New York State Department of Transportation officials say they will go forward with plans to replace and expand the Route 30A bridge in Fonda regardless of whether the federal government conducts a feasibility study for a bypass highway connecting Thruway Exit 28 to Route 30A in Johnstown.
Initially, the DOT had intended to build a replacement span on the west side of the existing Route 30A bridge in 2010, but after public outcry the plan was shifted to be built on the eastern side. The project is scheduled to start in 2011 and will cost an estimated $5.75 million, which would include alterations at the intersection of Route 5 to make it more suitable for heavy truck traffic.
“The Route 30A bridge needs to be replaced. It’s a vital enough link that we would not let it deteriorate to the point where it would have to be closed,” DOT Region 2 public information officer Alice Romanych said. “[A Fonda bypass highway] would be a 12- to 15-year project … and the bottom line is we really can’t afford to wait until that feasibility study is completed before we replace the bridge.”
U.S. Rep. Paul Tonko, D-Amsterdam, said he’s been in contact with officials in both Fulton and Montgomery counties who want him to fight for a $2.4 million engineering and feasibility study for a bypass highway in the next federal transportation bill. Tonko said he’s ready to fight for the study because he believes a bypass highway could cut down on truck traffic and pollution in Fonda.
“The feasibility study would provide for a thoughtful, analytical, steady process that gets the traffic from Exit 28 up to the Johnstown Industrial Park by circumventing the village of Fonda,” Tonko said.
Supervisors in Fulton and Montgomery counties are poised to formally request the federal government provide 80 percent of the cost for the study, with the counties putting up a combined $480,000.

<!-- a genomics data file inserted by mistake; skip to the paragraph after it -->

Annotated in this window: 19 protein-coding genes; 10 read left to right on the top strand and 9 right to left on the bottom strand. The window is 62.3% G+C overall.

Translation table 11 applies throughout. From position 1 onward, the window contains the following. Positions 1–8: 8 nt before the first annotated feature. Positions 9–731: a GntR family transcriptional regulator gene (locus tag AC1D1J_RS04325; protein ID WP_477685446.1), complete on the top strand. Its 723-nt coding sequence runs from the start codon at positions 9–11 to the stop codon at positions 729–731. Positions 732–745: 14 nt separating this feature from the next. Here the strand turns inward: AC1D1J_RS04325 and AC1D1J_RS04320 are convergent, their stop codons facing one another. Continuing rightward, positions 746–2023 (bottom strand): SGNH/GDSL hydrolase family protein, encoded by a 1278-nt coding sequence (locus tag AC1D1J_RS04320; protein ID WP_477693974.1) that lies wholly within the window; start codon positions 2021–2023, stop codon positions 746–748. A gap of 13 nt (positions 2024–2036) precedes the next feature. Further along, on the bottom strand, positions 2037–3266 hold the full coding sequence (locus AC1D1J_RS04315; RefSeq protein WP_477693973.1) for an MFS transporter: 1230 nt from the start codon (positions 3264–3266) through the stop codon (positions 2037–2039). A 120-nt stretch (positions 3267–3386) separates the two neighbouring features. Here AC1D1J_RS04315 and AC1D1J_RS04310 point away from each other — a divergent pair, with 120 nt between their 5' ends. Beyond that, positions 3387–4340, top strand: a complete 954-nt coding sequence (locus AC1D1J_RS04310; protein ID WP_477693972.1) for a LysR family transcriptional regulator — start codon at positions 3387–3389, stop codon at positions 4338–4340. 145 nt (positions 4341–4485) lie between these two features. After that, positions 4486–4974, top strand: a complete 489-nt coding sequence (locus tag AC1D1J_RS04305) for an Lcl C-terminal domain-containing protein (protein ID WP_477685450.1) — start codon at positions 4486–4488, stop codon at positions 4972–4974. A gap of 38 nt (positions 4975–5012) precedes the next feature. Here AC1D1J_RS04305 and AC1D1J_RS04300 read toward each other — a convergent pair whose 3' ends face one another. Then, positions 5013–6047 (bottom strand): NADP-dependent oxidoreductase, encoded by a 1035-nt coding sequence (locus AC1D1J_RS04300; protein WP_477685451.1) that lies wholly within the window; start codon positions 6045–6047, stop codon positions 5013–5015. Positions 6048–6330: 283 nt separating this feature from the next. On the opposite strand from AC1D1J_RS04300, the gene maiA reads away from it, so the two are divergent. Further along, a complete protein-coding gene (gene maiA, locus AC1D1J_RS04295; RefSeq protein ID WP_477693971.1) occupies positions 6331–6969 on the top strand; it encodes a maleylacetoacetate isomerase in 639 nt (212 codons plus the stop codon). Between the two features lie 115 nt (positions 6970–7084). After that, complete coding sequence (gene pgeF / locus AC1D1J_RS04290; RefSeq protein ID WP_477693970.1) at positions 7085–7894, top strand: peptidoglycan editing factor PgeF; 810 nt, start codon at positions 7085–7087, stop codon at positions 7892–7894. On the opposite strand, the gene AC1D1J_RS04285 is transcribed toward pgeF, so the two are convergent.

Fonda Mayor Kim Flander said she was surprised to hear the two county governments were lobbying for a feasibility study to build a highway bypass. She said state DOT officials told her in 2008 that constructing a bypass was not a feasible option as an alternative to replacing the Route 30A bridge. She said she supports the federal government feasibility study but wonders what the point would be after the state takes land from village residents to expand the bridge.
The bridge expansion will likely result in the state forcing the relocation of several Fonda businesses, including Antoinette’s Cafe at the eastern corner of routes 5 and 30A and Mike’s Pizza. “A year ago we talked to the state and asked them about a bypass. We were told a study was already done and based on that study it wasn’t cost effective to do the bypass,” Flander said. “If they’re going to conduct this study while they’re doing construction, I can’t comprehend why they are doing both.”
Romanych said replacing the Route 30A bridge is expected to result in the state purchasing slices of 10 properties and four entire parcels.
She said the state hasn’t determined the cost of that part of the project. She said no formal study was done on the cost of building a Fonda bypass highway, but rough estimates indicate it would cost at least $35 million to $45 million.